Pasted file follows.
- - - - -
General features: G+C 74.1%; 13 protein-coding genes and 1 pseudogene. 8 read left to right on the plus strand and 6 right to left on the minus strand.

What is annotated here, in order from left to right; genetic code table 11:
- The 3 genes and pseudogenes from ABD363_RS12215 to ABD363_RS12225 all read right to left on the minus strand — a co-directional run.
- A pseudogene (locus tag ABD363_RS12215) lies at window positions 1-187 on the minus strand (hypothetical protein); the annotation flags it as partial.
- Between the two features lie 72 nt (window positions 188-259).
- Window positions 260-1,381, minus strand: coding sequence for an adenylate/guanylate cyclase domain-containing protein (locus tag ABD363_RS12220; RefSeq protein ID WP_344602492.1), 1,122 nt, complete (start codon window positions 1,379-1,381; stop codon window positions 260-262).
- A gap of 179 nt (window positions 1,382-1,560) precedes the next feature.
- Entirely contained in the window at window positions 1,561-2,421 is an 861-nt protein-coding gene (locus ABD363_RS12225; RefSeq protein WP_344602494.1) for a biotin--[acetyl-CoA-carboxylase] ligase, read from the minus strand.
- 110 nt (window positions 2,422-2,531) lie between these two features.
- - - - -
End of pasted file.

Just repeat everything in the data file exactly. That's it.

General features: G+C 74.1%; 13 protein-coding genes and 1 pseudogene. 8 read left to right on the plus strand and 6 right to left on the minus strand.

What is annotated here, in order from left to right; genetic code table 11:
- The 3 genes and pseudogenes from ABD363_RS12215 to ABD363_RS12225 all read right to left on the minus strand — a co-directional run.
- A pseudogene (locus tag ABD363_RS12215) lies at window positions 1-187 on the minus strand (hypothetical protein); the annotation flags it as partial.
- Between the two features lie 72 nt (window positions 188-259).
- Window positions 260-1,381, minus strand: coding sequence for an adenylate/guanylate cyclase domain-containing protein (locus tag ABD363_RS12220; RefSeq protein ID WP_344602492.1), 1,122 nt, complete (start codon window positions 1,379-1,381; stop codon window positions 260-262).
- A gap of 179 nt (window positions 1,382-1,560) precedes the next feature.
- Entirely contained in the window at window positions 1,561-2,421 is an 861-nt protein-coding gene (locus ABD363_RS12225; RefSeq protein WP_344602494.1) for a biotin--[acetyl-CoA-carboxylase] ligase, read from the minus strand.
- 110 nt (window positions 2,422-2,531) lie between these two features.